And even if you have that natural wave, adding some hairspray will probably be needed to ensure that it holds from morning into the evening.

3. A Bit More on the Sides: The Josh Richards Haircut

If you can’t tell the difference between the Josh Richards haircut and the Bryce Hall style, you’re not imagining things.

They’re definitely similar. However, there are some subtle but key differences that can set them apart.

For one thing, the sides are distinctly longer. The front is also shorter. Where you go to the extreme in the Bryce Hall one, you pull back a bit for Josh Richards, making it a nice bedhead look without taking it to the Nth degree.

What types of faces does it work for?

Because we’re making the front a bit shorter, this haircut is pretty universal. The best way to think about it may be as simply a stylized tapered side, long top look.

However, because we’re giving the front a bit of a high poof, the volume can add to the length of an already-long face. 

While not every face is long, that’s oval or rectangular, pretty much everyone with a long face has one of those two shapes or something similar.

And therefore this one may not work well for you, and the Bryce Hall version may be better.

How to describe it for your barber.

The longer your hair to start, the more your barber will have to work with (duh) to make this as close to Josh Richards as possible.

What I’d do is ask for the number four on the sides that blend to the top. But in the back, still keep things on the shorter side, around one to 1.5 inches or so.

Then you’ll blend it from there to a three-inch center and even longer front. This too needs to be layered and texturized. 

To style it in the morning, blow-dry it upwards to give it the right poof.

But this one may not require hairspray at the same level of intensity as the Bryce Hall version. You’re dealing with less hair, after all.

4.  Go with the Curtains: E-Boy Hairstyle/TikTok Hairstyle

This one reminds me more of young Leo DiCaprio, but it’s reached newfound (and massive) popularity with TikTok hairstyles.

The e-boy haircut is relatively simple, and it’s little more than long, straight hair with a center part.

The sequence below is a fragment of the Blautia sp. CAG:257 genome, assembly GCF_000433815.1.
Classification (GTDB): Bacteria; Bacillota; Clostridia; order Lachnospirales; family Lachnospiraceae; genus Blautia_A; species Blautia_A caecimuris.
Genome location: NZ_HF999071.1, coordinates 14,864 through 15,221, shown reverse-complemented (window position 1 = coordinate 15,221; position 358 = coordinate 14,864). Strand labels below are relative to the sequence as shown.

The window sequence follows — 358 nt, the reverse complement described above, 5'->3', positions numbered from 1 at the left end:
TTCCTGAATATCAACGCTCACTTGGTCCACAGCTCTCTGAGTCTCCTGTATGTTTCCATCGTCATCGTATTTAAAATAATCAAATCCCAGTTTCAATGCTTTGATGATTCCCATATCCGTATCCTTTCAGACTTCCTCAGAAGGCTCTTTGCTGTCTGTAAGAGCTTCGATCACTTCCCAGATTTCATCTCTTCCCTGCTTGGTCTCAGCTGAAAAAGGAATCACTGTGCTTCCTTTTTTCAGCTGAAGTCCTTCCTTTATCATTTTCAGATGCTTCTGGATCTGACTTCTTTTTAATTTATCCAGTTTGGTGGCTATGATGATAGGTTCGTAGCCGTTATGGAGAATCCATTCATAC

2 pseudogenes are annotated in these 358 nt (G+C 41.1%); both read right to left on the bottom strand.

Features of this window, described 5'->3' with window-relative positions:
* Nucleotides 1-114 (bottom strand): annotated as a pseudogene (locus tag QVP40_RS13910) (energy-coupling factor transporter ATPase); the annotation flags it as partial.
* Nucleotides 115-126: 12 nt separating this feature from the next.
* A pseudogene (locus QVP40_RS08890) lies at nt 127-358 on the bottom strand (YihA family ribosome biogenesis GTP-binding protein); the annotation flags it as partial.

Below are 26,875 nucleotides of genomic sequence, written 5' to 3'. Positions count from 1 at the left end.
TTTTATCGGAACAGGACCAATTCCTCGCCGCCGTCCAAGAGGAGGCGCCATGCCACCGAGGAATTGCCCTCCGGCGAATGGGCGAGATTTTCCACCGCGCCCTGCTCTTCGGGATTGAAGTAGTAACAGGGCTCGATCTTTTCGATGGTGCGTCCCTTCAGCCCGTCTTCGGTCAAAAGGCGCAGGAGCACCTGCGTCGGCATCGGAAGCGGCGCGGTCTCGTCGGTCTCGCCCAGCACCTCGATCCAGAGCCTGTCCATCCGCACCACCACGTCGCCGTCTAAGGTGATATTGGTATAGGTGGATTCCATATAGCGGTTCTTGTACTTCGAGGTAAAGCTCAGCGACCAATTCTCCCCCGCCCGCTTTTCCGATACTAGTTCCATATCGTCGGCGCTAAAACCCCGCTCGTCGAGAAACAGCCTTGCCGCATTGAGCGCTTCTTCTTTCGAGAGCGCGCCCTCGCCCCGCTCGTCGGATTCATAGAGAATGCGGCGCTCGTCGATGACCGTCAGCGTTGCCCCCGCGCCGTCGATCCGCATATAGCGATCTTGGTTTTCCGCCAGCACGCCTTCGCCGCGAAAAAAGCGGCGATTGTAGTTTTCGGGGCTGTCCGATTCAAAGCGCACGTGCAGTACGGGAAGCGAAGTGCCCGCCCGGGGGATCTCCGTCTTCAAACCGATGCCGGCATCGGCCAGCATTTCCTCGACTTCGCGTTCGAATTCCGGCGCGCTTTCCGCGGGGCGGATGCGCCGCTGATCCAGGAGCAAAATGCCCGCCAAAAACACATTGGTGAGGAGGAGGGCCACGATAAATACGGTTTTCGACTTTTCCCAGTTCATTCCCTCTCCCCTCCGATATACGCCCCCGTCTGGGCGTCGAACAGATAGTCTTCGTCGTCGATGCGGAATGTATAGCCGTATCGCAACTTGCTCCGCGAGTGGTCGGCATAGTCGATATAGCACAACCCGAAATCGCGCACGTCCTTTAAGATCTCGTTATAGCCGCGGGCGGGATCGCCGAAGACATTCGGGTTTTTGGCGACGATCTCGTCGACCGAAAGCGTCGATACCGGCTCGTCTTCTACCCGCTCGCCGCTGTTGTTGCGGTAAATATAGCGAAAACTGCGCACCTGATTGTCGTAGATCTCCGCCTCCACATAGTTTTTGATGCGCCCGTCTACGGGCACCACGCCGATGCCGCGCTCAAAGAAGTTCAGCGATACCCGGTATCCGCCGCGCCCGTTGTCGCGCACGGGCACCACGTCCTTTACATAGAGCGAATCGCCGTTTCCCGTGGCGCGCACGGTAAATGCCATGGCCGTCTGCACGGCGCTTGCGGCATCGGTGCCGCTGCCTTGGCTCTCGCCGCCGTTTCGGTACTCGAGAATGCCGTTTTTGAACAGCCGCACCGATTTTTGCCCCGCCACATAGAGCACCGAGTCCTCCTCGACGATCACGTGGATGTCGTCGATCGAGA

And if you can pull it off without straightening your hair, it’s one of the most effortlessly stylish haircuts a man can have.

What types of faces does it work for?

The heart- and square-shaped faces are ideal for this type of hairstyle.

You’ll notice that Leo DiCaprio and Jungkook from the K-pop group BTS have that similar heart-shaped face that goes really well with the curtains. 

But Jungkook and young Leo have another key thing in common: straight hair. Whether natural or straightened, this is an essential element to this look.

How to describe it for your barber.

You’ll need to tell your barber you’re planning on straightening your hair so they know to straighten it before cutting.

Then they’ll simply cut to where you want the hair to sit, which can be anywhere from the top of your ear to the bottom.

5. Quarantine Dream: Man Bun and Beard

Who’s better looking than Brad Pitt or Chris Hemsworth or Jason Momoa? I’ll wait…

Some say the man bun and beard combo reached its peak in 2015. But I think it’s either plateaued from there or continuing to gain popularity.

Add to that the strong possibility that you’ve been growing out your hair during lockdown, and the Quarantine Dream may reach new heights still.

What types of faces does it work for?

Much like the slicked-back hair that delivers a similar (albeit more polished and traditional) look, the man bun and beard is ideal for guys with rectangular- or oval-shaped faces.

The longer the face and the more chiseled the jaw, the more powerful the man bun looks. And for those of us with a weaker chin, the beard compensates for it perfectly well.

How to describe it for your barber.

Barber? What barber? You’ll want to get hair care products specific to longer hair. But with man buns, your trips to the barber just became a quarterly endeavor, if that.


• Head heat myth: https://www.livescience.com/34411-body-heat-loss-head.html